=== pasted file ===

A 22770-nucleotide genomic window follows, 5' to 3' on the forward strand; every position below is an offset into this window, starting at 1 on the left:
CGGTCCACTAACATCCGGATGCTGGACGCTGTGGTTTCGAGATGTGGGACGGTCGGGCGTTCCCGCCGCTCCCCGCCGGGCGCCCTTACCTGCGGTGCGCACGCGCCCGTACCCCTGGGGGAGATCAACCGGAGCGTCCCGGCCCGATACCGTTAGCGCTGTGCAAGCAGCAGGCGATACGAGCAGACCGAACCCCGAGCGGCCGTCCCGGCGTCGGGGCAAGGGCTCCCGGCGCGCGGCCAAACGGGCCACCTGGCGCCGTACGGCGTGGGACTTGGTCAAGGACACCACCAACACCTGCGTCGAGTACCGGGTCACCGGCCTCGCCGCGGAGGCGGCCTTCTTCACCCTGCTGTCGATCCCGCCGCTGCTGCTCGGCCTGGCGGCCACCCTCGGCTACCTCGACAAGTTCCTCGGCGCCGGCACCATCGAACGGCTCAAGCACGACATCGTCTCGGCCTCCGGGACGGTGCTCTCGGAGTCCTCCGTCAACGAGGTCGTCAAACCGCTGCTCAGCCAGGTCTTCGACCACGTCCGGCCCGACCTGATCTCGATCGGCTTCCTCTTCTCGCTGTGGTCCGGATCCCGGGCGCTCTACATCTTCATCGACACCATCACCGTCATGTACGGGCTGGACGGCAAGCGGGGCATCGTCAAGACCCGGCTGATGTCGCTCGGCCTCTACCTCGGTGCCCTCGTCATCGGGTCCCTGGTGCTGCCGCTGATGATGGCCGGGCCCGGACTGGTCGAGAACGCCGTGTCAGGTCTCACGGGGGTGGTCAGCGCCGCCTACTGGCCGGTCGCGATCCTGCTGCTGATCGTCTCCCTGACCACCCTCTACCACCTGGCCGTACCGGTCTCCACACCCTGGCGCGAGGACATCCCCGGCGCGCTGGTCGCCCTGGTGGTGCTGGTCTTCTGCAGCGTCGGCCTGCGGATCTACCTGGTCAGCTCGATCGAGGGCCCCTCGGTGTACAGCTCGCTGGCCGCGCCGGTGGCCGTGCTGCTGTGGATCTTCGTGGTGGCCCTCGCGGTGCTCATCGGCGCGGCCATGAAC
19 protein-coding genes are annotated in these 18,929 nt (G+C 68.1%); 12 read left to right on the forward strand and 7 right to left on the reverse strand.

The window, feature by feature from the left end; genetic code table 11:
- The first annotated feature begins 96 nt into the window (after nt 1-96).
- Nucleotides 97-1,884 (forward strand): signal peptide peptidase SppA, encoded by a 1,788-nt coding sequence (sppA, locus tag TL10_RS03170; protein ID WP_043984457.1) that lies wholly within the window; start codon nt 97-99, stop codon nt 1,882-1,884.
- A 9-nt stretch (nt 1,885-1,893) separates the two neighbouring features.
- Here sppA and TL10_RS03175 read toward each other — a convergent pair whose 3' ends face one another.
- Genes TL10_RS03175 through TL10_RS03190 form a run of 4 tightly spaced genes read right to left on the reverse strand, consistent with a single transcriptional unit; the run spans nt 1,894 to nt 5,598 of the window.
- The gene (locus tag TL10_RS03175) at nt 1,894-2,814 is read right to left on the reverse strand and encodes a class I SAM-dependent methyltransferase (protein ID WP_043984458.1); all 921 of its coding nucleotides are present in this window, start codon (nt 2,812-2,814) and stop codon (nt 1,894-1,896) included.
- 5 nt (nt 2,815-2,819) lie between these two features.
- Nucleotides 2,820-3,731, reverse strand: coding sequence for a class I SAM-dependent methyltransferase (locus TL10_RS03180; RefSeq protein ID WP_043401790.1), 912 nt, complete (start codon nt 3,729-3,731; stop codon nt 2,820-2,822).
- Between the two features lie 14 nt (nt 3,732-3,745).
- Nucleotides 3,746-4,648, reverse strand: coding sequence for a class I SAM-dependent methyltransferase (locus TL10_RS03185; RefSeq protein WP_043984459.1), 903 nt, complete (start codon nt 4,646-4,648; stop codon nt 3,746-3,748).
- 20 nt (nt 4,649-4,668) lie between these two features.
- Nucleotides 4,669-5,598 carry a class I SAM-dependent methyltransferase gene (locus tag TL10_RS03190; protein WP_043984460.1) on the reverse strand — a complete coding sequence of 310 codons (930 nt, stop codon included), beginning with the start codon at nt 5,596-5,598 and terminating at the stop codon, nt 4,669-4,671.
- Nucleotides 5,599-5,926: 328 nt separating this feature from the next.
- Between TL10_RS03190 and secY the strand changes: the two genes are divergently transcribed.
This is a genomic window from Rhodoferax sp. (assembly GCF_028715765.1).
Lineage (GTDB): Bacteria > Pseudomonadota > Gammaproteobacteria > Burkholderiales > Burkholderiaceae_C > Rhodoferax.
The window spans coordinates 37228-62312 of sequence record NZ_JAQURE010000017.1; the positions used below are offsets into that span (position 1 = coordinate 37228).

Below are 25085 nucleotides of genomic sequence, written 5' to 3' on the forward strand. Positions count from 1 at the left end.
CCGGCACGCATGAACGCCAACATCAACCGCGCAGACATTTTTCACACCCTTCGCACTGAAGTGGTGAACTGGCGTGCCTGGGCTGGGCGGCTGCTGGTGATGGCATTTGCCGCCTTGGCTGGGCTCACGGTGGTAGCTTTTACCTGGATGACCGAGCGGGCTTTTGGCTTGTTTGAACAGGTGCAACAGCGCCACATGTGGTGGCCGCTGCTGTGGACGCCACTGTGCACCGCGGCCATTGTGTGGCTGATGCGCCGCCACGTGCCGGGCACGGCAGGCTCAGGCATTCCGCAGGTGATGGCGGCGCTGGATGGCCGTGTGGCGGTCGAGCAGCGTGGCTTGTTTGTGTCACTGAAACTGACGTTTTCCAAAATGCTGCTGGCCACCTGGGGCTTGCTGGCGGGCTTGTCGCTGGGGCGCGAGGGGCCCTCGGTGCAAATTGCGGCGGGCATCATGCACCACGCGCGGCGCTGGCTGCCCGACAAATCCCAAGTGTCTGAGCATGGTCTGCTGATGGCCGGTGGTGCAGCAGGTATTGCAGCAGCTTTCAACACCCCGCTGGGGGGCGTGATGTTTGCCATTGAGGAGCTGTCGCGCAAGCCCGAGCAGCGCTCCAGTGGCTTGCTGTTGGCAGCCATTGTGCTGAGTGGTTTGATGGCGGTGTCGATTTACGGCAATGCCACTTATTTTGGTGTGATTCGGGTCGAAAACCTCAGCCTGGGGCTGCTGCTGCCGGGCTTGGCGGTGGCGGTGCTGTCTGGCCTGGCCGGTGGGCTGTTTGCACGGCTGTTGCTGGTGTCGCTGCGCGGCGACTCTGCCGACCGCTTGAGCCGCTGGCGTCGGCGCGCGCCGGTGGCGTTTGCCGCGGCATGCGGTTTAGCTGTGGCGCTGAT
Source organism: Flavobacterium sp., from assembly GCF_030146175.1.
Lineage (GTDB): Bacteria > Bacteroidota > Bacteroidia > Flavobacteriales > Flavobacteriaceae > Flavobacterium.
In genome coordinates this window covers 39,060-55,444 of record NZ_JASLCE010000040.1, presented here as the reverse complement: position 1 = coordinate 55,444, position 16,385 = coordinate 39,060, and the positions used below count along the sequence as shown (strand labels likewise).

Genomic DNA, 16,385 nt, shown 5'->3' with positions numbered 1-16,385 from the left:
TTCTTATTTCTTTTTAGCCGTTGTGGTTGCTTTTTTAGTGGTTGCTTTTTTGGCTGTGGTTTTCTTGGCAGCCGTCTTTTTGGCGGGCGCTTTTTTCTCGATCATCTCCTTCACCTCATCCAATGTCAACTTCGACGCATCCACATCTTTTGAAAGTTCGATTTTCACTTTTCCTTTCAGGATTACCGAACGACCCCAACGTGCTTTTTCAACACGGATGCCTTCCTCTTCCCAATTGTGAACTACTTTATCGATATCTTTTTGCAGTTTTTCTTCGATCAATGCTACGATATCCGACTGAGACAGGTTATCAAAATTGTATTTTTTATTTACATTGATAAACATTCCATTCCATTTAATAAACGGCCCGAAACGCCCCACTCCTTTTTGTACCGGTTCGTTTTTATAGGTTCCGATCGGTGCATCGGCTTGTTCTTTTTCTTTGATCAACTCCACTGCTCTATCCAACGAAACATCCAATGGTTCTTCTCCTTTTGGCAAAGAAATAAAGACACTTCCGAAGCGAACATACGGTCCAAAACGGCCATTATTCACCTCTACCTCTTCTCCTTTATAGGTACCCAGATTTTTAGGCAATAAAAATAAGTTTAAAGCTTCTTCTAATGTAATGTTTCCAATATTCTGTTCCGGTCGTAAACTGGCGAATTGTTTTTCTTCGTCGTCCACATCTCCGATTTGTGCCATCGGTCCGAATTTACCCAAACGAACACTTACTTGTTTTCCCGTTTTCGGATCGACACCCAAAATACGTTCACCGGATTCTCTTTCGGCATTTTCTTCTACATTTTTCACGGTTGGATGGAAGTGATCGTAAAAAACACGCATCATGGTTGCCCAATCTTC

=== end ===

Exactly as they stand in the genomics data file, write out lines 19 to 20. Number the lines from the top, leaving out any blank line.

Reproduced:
This is a genomic window from Rhodoferax sp. (assembly GCF_028715765.1).
Lineage (GTDB): Bacteria > Pseudomonadota > Gammaproteobacteria > Burkholderiales > Burkholderiaceae_C > Rhodoferax.